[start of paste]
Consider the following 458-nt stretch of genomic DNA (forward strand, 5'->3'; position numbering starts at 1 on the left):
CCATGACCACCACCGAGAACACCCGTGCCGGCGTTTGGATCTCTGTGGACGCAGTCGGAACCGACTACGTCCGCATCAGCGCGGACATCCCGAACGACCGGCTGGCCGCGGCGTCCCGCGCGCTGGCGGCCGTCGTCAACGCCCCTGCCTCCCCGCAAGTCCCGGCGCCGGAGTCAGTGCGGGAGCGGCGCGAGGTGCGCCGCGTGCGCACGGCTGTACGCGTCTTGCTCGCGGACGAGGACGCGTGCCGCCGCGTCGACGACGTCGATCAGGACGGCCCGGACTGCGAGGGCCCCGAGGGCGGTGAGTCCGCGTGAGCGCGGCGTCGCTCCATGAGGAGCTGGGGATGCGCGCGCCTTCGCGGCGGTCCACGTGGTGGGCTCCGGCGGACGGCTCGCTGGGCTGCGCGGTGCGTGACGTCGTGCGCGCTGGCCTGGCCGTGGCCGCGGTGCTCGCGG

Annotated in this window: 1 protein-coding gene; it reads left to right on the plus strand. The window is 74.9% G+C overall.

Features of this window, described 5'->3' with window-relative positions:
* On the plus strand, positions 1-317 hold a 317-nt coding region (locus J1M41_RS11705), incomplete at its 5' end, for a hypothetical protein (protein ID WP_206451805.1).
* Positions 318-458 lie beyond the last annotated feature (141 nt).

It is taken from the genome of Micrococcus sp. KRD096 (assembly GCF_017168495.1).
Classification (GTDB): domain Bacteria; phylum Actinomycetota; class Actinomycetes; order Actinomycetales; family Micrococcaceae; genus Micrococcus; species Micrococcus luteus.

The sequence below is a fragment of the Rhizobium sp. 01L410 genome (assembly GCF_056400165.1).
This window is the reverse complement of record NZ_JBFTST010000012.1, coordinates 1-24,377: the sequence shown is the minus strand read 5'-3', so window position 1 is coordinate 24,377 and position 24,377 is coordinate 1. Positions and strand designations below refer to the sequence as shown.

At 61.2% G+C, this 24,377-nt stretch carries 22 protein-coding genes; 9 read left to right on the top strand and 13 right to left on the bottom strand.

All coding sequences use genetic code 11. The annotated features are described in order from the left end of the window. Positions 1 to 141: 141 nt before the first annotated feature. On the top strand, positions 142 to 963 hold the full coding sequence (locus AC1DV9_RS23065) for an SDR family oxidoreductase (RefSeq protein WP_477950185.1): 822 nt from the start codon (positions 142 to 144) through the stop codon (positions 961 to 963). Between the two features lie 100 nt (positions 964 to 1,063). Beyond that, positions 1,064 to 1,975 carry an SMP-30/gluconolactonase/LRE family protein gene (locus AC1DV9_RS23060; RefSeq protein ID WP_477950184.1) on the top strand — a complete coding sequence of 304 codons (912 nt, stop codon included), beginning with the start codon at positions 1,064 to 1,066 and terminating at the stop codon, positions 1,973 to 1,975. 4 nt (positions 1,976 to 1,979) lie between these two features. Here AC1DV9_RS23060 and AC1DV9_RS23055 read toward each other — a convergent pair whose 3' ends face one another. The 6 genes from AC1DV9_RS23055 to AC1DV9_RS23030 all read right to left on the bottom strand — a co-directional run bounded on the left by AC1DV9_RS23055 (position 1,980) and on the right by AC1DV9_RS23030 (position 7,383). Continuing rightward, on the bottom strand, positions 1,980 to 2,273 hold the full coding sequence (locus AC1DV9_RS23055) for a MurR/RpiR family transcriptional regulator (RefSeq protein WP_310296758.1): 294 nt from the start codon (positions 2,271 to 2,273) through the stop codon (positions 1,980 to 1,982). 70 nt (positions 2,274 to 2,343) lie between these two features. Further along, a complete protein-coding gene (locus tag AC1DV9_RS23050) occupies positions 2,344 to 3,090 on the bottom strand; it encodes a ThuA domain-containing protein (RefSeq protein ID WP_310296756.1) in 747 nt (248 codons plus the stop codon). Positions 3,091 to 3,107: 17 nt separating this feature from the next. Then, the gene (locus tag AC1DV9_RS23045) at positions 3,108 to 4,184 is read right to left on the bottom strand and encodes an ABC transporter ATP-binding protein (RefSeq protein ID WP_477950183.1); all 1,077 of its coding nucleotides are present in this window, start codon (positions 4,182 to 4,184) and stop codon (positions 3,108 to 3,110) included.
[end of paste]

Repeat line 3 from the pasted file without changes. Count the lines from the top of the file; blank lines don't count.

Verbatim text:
Annotated in this window: 1 protein-coding gene; it reads left to right on the plus strand. The window is 74.9% G+C overall.